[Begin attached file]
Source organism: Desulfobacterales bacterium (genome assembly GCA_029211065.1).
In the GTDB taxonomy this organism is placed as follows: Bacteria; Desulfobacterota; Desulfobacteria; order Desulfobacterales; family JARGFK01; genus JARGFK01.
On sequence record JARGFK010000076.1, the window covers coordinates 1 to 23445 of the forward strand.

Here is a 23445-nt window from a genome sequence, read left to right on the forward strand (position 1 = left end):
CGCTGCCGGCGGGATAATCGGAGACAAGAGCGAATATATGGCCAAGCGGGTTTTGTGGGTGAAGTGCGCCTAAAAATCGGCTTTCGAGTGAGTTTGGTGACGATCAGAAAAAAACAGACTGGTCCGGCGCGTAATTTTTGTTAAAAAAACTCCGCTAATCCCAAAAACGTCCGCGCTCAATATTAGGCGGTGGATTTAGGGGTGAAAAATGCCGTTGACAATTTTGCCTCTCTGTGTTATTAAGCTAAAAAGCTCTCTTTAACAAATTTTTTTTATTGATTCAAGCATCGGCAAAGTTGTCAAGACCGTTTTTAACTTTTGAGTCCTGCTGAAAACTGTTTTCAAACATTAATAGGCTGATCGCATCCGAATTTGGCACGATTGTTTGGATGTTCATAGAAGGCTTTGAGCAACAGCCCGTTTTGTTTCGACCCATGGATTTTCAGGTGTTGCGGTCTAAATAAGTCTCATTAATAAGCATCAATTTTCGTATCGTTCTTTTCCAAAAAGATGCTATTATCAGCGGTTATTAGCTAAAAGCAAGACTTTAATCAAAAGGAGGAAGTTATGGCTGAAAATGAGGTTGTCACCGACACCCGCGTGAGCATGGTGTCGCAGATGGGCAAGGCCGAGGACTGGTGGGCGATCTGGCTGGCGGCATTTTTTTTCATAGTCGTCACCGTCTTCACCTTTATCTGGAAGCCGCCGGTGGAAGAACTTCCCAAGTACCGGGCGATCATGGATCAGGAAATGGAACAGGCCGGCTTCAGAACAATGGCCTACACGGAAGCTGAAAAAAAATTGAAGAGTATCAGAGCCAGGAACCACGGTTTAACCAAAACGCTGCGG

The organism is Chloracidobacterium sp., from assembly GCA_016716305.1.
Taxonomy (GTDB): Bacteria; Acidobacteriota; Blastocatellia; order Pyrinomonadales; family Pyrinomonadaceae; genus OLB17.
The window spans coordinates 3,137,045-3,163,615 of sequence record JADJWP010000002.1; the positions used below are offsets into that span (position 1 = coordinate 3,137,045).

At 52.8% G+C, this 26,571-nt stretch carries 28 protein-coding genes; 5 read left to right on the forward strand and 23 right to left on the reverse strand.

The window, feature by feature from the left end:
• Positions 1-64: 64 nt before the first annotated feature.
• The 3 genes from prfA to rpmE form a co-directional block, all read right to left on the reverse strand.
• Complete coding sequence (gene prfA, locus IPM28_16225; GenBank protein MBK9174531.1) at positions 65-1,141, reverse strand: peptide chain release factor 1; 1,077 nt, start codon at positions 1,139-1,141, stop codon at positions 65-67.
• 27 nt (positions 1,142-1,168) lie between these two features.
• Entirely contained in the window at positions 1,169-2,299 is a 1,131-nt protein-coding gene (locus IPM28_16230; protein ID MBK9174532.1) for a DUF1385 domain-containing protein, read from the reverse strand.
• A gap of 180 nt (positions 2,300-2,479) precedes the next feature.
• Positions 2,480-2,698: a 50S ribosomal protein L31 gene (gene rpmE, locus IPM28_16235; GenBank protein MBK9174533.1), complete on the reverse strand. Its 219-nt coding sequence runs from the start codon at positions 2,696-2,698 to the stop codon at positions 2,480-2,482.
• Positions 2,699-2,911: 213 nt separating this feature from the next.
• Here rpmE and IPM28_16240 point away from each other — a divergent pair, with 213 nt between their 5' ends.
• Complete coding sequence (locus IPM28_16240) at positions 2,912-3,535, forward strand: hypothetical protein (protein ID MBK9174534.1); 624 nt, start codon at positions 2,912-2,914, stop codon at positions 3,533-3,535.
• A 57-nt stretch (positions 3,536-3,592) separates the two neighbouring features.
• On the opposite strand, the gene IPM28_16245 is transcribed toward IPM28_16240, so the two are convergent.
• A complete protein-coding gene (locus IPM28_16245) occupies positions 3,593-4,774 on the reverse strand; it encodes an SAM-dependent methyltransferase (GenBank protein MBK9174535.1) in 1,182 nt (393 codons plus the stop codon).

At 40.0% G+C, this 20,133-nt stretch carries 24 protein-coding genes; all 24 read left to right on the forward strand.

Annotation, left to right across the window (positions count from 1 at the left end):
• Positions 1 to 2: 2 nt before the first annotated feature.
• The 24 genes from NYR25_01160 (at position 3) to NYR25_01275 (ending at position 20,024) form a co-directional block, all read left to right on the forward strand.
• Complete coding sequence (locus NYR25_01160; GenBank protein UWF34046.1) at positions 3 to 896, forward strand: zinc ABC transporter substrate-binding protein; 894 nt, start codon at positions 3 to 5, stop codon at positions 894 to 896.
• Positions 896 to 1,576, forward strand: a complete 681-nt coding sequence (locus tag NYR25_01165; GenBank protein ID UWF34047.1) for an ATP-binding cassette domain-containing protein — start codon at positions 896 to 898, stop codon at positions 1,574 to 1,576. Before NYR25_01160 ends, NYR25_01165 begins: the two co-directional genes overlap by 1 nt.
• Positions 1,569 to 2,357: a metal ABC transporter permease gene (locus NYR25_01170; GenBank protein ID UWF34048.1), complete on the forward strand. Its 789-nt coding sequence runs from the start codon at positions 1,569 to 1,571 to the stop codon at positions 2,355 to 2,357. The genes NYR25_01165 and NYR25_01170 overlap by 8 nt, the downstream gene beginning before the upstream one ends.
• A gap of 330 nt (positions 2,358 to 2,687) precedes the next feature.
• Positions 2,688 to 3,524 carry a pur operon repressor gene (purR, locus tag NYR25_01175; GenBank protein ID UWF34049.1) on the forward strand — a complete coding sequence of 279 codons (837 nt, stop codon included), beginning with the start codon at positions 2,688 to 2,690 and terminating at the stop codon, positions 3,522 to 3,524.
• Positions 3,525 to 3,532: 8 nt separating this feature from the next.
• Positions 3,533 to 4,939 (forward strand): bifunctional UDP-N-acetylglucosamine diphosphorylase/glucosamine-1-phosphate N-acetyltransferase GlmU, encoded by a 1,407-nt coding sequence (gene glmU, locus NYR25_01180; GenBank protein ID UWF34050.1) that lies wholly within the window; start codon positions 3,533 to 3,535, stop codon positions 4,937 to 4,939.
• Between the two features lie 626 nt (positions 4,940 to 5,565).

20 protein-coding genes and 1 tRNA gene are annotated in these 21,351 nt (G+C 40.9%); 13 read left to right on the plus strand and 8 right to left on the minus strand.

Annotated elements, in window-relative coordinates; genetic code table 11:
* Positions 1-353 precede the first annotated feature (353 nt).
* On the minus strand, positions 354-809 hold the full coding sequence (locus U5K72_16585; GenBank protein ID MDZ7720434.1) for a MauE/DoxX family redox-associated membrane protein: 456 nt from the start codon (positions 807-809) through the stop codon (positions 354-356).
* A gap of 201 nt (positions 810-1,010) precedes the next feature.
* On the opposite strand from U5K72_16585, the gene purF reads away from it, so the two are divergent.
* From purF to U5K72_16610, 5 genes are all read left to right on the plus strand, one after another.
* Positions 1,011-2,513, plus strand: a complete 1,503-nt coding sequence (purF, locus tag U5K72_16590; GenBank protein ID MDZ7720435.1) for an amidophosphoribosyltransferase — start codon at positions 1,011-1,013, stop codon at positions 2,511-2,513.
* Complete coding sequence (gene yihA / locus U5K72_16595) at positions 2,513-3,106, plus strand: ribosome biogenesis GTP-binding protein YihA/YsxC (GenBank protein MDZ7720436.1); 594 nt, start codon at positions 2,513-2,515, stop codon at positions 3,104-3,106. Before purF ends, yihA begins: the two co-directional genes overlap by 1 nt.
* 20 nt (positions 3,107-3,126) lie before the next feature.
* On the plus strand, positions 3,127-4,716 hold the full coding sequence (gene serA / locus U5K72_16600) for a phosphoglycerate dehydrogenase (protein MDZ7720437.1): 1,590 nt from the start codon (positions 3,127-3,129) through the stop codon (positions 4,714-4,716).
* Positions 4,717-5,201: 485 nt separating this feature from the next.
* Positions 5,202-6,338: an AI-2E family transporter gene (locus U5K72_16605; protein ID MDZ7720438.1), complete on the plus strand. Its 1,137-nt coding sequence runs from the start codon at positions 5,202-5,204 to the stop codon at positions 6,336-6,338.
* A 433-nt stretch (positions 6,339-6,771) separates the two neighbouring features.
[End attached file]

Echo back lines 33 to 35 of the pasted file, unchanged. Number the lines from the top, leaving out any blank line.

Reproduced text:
• Positions 3,525 to 3,532: 8 nt separating this feature from the next.
• Positions 3,533 to 4,939 (forward strand): bifunctional UDP-N-acetylglucosamine diphosphorylase/glucosamine-1-phosphate N-acetyltransferase GlmU, encoded by a 1,407-nt coding sequence (gene glmU, locus NYR25_01180; GenBank protein ID UWF34050.1) that lies wholly within the window; start codon positions 3,533 to 3,535, stop codon positions 4,937 to 4,939.
• Between the two features lie 626 nt (positions 4,940 to 5,565).